Tukwila, Other Industrial Lands, Must Be Preserved
As the Seattle region booms and the demand for more residential areas continue, industrial lands such as BNSF’s intermodal facility in Tukwila are scrambling to make sure they aren’t squeezed out.
Tukwila city leaders and BNSF officials are working together to ensure people understand that industrial lands must be preserved, or risk losing business in a globally-competitive market.
Facilities in the Seattle area are used by customers as far away as North Dakota, where soybean farmers currently utilize Tukwila to ship their product across the world. It’s a crucial link, not just to local customers, but regional and national as Washington is a gateway to global markets. Jobs are also at stake. BNSF employs approximately 170 workers at the Tukwila intermodal facility in addition to another 100 workers from vendors and service partners. They recently added another 100 workers to serve as switch crews.
According to a study commissioned by the Washington Council on International Trade and BNSF, freight rail adds $28.5 billion to Washington’s economy each year.
Giving Back to Our Communities
The BNSF Railway Foundation continues to support the communities across the 28 states through which BNSF operates, and where BNSF employees live, work and volunteer. Recent contributions include:
Enriching Green Spaces on Arbor Day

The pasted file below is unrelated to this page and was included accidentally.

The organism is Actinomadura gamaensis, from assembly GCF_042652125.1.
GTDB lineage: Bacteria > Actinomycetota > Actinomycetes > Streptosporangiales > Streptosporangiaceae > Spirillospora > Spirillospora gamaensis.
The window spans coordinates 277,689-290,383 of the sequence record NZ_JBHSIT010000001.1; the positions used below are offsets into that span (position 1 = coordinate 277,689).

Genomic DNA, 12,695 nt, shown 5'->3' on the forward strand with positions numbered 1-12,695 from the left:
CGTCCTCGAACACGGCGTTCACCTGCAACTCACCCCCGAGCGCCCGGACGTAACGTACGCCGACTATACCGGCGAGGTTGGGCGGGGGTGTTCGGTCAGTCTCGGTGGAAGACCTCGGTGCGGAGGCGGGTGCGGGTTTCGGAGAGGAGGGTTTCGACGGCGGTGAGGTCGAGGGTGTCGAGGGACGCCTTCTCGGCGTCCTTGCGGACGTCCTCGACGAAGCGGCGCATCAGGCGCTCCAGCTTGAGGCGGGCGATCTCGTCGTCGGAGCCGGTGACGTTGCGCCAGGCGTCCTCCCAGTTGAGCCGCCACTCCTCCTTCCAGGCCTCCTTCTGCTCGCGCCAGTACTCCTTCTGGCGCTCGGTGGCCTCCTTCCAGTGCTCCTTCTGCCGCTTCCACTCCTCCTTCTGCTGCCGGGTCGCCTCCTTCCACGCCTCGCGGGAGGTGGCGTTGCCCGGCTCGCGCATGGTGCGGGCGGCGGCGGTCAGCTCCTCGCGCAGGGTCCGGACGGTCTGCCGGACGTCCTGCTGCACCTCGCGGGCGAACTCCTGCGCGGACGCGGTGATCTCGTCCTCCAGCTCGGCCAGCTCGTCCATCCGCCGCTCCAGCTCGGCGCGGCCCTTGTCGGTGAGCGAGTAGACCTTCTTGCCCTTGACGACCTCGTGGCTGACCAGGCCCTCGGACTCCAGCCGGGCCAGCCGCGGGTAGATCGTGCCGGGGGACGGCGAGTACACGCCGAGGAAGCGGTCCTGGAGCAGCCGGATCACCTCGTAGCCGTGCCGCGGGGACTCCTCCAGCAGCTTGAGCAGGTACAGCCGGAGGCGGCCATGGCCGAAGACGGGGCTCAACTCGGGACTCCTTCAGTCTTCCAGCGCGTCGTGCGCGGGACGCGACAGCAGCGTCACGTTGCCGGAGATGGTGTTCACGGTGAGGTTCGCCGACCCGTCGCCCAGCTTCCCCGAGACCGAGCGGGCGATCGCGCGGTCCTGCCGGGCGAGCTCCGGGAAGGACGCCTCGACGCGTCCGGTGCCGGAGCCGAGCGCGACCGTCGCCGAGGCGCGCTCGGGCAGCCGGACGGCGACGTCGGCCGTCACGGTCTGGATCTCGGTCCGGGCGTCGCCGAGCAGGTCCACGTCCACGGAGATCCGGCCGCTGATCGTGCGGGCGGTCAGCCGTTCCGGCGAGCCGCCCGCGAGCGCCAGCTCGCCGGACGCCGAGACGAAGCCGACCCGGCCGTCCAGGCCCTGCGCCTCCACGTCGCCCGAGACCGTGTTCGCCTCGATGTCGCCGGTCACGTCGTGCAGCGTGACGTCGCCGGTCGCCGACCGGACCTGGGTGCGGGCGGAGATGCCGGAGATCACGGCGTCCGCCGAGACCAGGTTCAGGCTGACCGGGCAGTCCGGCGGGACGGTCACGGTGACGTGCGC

The BNSF Railway Foundation recently partnered with the Downtown Spokane Partnership and Arbor Day Foundation to enrich green spaces in downtown Spokane to celebrate Arbor Day. BNSF helped add greenery to planters in the downtown area for residents and visitors to enjoy. The planting sites include six raised planters at Riverfront Park, in what is the most significant renovation in the park’s history.
Supporting Outdoor Experiences for Youth
BNSF is striving to help provide children in Sandpoint, Idaho with outdoor experiences. Friends of Stidwell, part of the Sandpoint Kiwanis Club, recently received a grant of $8,325.00 from the BNSF Railway Foundation to develop a new campsite called Camp Wilderness. The campsite aims to offer kids hiking, camping and outdoor skills while teaching them to appreciate conservation, wilderness and the planet’s natural resources.
Touch-a-Truck with BNSF
The Women’s Service League of North Central Washington’s annual Touch-a-Truck fundraiser lets kids get up close and personal with dozens of different vehicles to learn about the machinery and the people who build, protect and serve Wenatchee. BNSF supported the event and was in attendance with a service truck to show kids how the vehicles keep our rails safe.
Celebrating Culture at Zoo for All
The BNSF Railway Foundation served as a sponsor for Woodland Park Zoo’s Zoo for All: Celebrating Our Cultures on May 18. The global-themed celebration gave the nearly 9,000 guests the opportunity to explore 30 different cultural organizations, resources and performers including musical and dance groups. Guests also had animal encounters and were able to meet with event sponsors at the resource fair.
Emergencies – Call 800-832-5452
To report a vehicle stalled on a crossing, suspicious circumstances, malfunctioning crossing gates and lights, or any other emergency, call 800-832-5452 immediately.
Have a Question for Us?
Do you have a question about BNSF or rail in the Pacific Northwest that you would like addressed in future issues of Inside Track? Send them to [email protected].